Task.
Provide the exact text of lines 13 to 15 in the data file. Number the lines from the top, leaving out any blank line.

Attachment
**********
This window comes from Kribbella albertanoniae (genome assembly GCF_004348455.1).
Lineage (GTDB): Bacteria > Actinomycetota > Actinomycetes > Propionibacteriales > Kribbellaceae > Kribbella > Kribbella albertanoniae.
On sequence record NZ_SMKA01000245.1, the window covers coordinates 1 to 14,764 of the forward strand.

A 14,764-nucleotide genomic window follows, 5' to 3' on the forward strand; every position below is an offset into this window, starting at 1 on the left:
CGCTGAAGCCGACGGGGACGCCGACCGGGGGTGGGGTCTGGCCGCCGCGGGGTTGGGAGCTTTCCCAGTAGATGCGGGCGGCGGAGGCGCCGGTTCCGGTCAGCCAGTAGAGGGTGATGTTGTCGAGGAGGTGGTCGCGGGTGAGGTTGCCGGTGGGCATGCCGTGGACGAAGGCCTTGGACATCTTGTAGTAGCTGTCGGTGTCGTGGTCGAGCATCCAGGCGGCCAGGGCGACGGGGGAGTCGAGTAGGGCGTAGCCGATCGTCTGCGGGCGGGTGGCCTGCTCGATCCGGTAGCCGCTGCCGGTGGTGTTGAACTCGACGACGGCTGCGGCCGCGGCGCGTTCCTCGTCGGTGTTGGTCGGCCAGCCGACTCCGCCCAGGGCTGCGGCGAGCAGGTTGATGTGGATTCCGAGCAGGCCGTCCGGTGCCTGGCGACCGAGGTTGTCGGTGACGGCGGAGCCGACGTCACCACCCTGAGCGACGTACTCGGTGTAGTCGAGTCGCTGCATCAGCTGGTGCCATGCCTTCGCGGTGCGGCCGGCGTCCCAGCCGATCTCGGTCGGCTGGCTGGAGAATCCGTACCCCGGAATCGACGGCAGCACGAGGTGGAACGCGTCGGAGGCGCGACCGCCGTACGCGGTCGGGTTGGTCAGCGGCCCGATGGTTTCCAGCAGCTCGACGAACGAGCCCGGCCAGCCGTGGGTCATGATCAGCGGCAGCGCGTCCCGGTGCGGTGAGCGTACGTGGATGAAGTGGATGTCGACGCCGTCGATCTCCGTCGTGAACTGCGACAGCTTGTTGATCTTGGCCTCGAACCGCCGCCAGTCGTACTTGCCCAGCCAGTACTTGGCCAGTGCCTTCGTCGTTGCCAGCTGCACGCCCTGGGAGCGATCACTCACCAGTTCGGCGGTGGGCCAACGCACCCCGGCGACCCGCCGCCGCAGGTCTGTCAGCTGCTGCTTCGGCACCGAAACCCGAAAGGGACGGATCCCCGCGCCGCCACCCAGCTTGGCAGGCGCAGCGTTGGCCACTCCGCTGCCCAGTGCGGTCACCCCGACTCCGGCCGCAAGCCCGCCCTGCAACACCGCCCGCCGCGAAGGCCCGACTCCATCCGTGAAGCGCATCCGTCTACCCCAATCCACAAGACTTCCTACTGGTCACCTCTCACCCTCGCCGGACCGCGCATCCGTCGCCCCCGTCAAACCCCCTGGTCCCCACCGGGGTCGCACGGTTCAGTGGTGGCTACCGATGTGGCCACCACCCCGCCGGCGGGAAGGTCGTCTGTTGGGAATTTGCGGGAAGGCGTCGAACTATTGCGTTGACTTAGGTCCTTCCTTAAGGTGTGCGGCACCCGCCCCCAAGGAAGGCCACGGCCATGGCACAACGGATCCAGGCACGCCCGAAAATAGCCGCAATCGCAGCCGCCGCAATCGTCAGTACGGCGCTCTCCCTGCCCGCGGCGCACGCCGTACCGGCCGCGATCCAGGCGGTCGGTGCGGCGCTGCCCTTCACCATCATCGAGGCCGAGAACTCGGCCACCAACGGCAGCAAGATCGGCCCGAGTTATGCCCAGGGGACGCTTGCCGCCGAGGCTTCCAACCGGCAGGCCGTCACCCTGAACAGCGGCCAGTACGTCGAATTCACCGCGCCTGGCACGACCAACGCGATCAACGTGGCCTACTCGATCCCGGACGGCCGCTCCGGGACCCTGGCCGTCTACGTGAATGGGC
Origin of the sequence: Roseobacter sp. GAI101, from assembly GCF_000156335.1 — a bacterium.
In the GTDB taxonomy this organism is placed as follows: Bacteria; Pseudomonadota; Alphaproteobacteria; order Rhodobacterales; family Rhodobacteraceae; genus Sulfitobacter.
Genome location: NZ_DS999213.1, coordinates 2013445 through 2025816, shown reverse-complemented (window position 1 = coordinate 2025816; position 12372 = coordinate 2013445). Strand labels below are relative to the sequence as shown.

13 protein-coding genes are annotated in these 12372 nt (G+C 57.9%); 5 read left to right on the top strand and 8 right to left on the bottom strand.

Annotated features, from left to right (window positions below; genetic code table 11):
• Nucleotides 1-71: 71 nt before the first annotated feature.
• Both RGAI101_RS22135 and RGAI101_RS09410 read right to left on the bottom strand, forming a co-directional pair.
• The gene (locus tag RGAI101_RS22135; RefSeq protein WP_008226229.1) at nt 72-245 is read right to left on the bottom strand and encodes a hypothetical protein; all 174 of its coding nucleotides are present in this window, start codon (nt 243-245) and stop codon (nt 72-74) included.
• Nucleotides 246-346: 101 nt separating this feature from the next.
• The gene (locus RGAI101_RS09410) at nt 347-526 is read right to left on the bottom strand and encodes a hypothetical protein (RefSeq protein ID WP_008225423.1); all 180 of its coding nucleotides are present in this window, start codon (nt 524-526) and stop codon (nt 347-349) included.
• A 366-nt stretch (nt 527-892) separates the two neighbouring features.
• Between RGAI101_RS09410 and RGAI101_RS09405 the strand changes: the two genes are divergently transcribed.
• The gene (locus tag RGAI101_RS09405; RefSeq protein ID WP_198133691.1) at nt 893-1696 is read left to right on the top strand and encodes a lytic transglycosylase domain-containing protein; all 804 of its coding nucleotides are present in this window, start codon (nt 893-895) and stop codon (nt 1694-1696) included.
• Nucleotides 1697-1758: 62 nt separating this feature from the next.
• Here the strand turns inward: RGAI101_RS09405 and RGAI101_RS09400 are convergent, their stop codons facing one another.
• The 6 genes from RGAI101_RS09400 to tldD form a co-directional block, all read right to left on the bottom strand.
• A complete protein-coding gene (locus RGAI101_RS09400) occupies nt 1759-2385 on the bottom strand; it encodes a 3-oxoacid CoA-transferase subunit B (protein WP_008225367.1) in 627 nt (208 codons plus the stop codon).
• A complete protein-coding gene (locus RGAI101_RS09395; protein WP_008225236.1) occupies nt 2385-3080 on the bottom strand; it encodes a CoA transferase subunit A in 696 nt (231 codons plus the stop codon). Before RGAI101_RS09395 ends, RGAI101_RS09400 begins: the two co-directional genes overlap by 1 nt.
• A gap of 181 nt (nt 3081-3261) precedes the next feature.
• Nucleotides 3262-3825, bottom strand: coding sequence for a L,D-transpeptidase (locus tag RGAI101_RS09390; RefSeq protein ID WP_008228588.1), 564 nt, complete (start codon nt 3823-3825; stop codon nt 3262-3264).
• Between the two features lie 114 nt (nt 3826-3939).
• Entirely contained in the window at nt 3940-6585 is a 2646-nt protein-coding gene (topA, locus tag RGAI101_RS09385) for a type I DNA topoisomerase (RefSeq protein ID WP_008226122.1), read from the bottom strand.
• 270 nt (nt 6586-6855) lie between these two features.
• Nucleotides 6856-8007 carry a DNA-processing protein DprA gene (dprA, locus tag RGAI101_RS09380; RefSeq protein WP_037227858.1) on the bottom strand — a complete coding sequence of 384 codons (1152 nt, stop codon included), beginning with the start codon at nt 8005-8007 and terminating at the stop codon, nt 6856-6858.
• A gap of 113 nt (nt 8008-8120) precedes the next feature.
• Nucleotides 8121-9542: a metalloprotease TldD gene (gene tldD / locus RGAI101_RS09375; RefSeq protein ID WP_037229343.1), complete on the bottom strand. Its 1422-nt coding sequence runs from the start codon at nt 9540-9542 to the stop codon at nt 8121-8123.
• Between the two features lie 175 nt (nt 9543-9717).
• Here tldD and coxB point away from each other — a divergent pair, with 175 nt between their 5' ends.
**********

• The gene (locus tag RGAI101_RS22135; RefSeq protein WP_008226229.1) at nt 72-245 is read right to left on the bottom strand and encodes a hypothetical protein; all 174 of its coding nucleotides are present in this window, start codon (nt 243-245) and stop codon (nt 72-74) included.
• Nucleotides 246-346: 101 nt separating this feature from the next.
• The gene (locus RGAI101_RS09410) at nt 347-526 is read right to left on the bottom strand and encodes a hypothetical protein (RefSeq protein ID WP_008225423.1); all 180 of its coding nucleotides are present in this window, start codon (nt 524-526) and stop codon (nt 347-349) included.